In 1996, an earth satellite station was installed on Funafuti courtesy of Australian aid, creating excess international telephone service capacity that could be leased to a Hong Kong company which resold the connections to the operators of sex chat lines.
In 1996, "live one to one" telephone sex advertisements bearing Tuvalu's international telephone access code 688 began appearing in pornographic magazines in Japan, the United States, and Britain. Although the calls were rerouted to "horny" operators in New Zealand, the arrangement caused embarrassment in a country where the national motto is "Tuvalu for God," and in 2000 the contract (worth A$2 million a year) was canceled.
Until 2000, the Tuvalu Trade Mission in Hong Kong was actively marketing Tuvaluan passports at US$11,000 for individuals or US$22,000 for a family of four. Although citizenship wasn't included, holders were allowed to reside in Tuvalu. Disappointing returns and bad publicity convinced the government to end the practice. Tuvalu has also bartered ambassadorships for favors, and in 1996 an Italian restaurateur snapped up the post of Ambassador to the Vatican, even though Tuvalu has less than 100 Catholics and no diplomatic relations with the Holy See (Vatican-accredited diplomats enjoy a special tax status that allows them to make huge profits on business dealings in Italy).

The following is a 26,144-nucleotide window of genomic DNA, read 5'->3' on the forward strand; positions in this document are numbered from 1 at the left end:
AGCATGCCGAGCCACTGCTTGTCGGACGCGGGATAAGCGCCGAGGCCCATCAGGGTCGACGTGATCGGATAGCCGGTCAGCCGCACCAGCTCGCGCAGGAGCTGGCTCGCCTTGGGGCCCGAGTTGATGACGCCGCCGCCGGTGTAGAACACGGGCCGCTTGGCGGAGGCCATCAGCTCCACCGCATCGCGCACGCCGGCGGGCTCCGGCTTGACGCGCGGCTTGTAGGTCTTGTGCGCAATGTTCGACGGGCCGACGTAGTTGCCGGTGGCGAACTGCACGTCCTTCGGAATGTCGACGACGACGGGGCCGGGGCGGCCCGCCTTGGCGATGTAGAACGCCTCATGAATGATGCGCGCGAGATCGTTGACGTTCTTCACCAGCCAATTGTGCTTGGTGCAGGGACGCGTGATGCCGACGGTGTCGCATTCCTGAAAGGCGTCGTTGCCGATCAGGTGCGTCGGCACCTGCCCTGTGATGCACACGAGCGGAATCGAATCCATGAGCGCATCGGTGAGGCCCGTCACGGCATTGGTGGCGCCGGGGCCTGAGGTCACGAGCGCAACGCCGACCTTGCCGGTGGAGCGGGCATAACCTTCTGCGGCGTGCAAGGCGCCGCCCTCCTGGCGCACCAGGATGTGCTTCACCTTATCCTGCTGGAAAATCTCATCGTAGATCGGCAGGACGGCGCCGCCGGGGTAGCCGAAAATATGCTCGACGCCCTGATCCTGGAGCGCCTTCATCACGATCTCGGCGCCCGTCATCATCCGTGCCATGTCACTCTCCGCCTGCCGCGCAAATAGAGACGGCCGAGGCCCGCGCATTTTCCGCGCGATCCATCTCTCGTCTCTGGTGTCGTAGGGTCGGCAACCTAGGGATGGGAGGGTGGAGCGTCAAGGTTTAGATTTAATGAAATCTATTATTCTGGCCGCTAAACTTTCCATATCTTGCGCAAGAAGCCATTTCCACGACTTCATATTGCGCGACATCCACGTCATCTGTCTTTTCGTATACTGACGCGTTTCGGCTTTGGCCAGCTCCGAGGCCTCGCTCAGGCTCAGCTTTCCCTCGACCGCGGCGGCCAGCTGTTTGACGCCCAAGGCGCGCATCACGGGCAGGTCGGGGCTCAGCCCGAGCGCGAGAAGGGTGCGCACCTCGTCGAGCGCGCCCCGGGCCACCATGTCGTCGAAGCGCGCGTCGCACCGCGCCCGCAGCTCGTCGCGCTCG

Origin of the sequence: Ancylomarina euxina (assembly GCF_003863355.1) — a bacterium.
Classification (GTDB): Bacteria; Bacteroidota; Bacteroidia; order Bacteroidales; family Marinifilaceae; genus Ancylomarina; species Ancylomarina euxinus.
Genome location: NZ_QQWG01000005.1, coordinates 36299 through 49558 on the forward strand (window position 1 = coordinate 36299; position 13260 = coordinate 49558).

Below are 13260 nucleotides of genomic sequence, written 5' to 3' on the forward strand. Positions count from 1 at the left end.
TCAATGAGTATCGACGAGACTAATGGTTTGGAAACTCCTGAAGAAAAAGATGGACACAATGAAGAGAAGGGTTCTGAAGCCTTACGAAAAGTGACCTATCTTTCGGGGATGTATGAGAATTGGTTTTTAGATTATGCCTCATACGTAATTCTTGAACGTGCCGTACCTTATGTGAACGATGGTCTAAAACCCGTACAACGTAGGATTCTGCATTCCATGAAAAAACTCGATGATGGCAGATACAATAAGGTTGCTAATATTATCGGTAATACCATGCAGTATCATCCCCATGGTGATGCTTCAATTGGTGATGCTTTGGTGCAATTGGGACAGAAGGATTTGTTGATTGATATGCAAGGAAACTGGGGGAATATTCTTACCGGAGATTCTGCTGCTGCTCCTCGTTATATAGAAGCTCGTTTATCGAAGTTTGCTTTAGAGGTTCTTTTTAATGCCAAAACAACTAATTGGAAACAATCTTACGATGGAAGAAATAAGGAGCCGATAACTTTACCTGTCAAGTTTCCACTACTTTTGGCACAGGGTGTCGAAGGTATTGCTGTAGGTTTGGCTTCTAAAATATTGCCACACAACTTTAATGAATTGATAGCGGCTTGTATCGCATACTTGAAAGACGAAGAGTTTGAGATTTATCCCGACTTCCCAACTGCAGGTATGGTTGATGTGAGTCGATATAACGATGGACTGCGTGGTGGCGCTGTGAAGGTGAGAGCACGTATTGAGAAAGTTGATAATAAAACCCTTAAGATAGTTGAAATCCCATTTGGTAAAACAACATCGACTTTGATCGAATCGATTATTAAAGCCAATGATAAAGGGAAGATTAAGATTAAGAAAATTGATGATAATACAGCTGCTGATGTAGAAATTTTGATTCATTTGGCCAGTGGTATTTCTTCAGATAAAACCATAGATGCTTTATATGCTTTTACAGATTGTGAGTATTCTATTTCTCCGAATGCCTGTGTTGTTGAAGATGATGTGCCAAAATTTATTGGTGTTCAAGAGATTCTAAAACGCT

In early 2000 Tuvalu's internet address, .tv, began to be marketed by The .tv Corporation, a California company which paid Tuvalu royalties of US$22 million. In early 2002, the operation was purchased by VeriSign Inc. for US$45 million. Tuvalu received a US$9 million buyout and it's now paid US$500,000 a quarter on a 15-year contract. To register a .tv domain name costs considerably more than most other domain registrations and "premium" names carry a high surcharge. Television companies are the target market.